Counterpoint: Southwest Residential Area is the greatest residential area

Southwest is irrefutably the best

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Counterpoint: Southwest Residential Area is the greatest residential area

(Will Katcher/ Daily Collegian)

(Will Katcher/ Daily Collegian)

(Will Katcher/ Daily Collegian)

(Will Katcher/ Daily Collegian)

By Ana Pietrewicz, Assistant Op/Ed Editor

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Ah, Southwest Residential Area. The much touted and somewhat controversial residential area. Simply saying the name can trigger a response from University of Massachusetts’ students. People either love Southwest or hate it. But there’s a reason it’s the most populated residential area– Southwest is the best.

The first thing that comes to many students’ minds when they think of Southwest is the crazy party scene populated by Patagonia-clad Brads and Chads. The annual riots when Boston sports teams win– or lose– championship games certainly helps perpetuate that reputation. It is true that Southwest tends to be a bit rowdier than the other residential areas, but beyond the Natty Light-drinking, JUUL pod-smoking veneer lies a diverse community and a great place to live.

Let us start with the most obvious advantage to living in Southwest: The unlimited access to the best dining halls at UMass. I don’t care how good the chicken tenders are, you can’t tell me that Worcester Dining Commons even begins to challenge the colossus of campus cuisine that is Berkshire Dining Commons. And there is simply nothing better than walking into Hampshire Dining Commons on a dreary morning and seeing Joanne Keller, the Omelet Lady’s, smiling face. I’ll give Franklin Dining Commons points for their consistently decent Grab n’ Go – and for always having grilled cheese – but for a sit-down meal, nothing can beat Berk.

Beyond the best of what number one dining has to offer, Southwest has some hidden gems. There’s a little something for everyone. For students with extra dining dollars and a craving for chicken, the aptly named Chicken & Co. serves Southwest residents out of the Hampden Building’s lower level until 2 a.m. Argo Tea, also located in the lower level of Hampden, offers a quaint study space and different variations on coffee and tea. The Southwest horseshoe and the hill behind Pierpont Hall provide students with outdoor areas to relax, as well as a scenic view of Lot 22 and the passing B43 buses.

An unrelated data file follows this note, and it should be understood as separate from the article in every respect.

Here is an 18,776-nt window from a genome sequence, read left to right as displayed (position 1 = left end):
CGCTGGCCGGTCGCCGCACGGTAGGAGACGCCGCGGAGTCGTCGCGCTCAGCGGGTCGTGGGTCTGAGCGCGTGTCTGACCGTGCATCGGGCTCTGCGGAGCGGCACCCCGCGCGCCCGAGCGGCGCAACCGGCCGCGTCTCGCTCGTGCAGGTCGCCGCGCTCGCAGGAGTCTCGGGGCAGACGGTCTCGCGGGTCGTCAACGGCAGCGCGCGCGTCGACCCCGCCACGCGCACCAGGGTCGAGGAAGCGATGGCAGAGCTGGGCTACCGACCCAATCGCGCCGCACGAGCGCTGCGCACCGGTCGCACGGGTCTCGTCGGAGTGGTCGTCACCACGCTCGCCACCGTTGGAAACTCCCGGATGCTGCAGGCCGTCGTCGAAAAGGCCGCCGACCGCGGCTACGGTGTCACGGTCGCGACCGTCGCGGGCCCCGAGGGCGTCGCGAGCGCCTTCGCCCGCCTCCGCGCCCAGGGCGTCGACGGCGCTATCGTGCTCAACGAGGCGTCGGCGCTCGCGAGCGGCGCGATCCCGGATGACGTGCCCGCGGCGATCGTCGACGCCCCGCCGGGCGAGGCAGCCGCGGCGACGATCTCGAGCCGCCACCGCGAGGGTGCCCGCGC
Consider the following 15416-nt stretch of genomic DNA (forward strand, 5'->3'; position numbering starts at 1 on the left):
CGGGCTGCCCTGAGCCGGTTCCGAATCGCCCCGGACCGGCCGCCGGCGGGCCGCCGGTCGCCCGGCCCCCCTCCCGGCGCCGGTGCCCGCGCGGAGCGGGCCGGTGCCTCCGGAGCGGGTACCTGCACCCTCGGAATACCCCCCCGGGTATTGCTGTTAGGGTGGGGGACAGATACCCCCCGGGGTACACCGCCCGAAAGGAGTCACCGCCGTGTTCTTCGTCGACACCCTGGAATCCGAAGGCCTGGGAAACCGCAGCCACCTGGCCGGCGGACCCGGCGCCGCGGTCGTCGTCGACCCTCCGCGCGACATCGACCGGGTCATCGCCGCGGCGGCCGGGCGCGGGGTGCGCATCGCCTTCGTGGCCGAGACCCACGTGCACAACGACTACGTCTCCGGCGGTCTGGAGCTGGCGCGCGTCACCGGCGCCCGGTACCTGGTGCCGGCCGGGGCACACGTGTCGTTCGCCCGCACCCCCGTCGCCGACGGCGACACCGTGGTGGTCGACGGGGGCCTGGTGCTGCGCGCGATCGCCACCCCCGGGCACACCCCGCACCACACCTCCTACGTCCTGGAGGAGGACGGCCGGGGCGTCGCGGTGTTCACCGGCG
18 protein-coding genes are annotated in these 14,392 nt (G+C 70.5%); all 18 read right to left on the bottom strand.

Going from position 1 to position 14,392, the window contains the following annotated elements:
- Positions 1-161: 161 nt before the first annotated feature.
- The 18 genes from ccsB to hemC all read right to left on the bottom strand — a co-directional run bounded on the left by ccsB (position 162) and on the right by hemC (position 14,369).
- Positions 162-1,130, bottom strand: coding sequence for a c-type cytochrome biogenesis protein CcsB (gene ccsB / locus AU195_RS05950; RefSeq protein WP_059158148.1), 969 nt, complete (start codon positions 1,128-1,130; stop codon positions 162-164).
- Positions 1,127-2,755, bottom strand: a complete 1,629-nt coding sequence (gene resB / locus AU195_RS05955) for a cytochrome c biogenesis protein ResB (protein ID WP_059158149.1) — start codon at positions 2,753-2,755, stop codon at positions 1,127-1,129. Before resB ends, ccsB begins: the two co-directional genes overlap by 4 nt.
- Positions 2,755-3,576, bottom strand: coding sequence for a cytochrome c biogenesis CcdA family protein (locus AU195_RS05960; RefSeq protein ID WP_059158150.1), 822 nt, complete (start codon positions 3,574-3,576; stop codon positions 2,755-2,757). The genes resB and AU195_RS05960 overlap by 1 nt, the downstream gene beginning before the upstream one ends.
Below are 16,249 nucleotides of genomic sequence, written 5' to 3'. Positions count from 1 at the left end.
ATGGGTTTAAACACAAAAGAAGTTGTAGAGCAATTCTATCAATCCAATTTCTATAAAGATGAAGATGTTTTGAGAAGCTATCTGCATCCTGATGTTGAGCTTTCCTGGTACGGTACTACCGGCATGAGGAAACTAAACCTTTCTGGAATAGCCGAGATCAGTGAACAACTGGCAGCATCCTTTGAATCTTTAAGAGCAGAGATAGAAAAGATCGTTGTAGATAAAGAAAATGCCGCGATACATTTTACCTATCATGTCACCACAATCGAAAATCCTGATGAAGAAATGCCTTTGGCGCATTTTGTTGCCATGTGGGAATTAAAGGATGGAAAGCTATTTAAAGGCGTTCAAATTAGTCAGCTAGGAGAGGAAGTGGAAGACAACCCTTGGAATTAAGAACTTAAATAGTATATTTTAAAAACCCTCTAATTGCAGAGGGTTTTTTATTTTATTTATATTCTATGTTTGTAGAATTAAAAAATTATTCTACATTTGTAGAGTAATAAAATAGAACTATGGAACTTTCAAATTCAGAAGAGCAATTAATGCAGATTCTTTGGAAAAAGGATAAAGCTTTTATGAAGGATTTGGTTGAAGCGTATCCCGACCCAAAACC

The one Southwest drawback that is often mentioned by residents is the long walk from dorm buildings to classes. There’s a simple solution to this problem: taking the 34 bus around campus. For those who don’t want to ride the bus like a commoner, the walk from Southwest to anywhere is fairly easy, and at the end of a long day of studying it’s nice to walk home and not have to walk up, you know, a giant hill. The distance from classes also makes it harder to go home during breaks in the day. Some may count this as a disadvantage, but it encourages students to stay out, discover new places on campus and not accidentally fall asleep before their next class.

Okay, so maybe the reason Southwest is the most heavily populated area is just because it’s the largest. The 16 residential halls – five towers and 11 low-rise buildings – are home to over 5,500 students. This can be intimidating for some, but the massive number of students just means there are more opportunities to meet new people. You know what to expect when you walk into any part of Southwest: people interacting, making friends and just generally being loud and having fun. Residents are friendly, and you can always count on someone to be blasting music or conversing in the common rooms. Admittedly, this can be annoying at 3 a.m. on a Tuesday, but Southwest residents learn how to sleep through quite literally anything.

Arguably the best thing about Southwest is this feeling of community. Living in your own miniature city means that there’s a constant buzz of noise. The huge student population means that wherever you go, you’re sure to see another Southwest dweller. Sure, this also means that it can take 20 minutes to find a table at dinner, but residents of Southwest never have to worry about feeling alone. Whether you’re walking home from a late night at the library or simply running to Hamp for a bite to eat, you can count on someone to be walking around or yelling loudly about something-or-other. You’re always surrounded by the people you live with.

Living in Southwest indoctrinates you into generations of UMass alumni who share the same residential experience. Telling a fellow Southwest alumnus where you live often prompts the telling of wild stories and discussions of time spent living at UMass. Southwest isn’t just a place to live, it’s a place to call home. Despite all the craziness, Southwest is the best residential area, and your Southwest memories will stick with you for a lifetime.

Ana Pietrewicz is an assistant Op/Ed editor and can be reached at [email protected] and followed on Twitter at @anapietrewicz.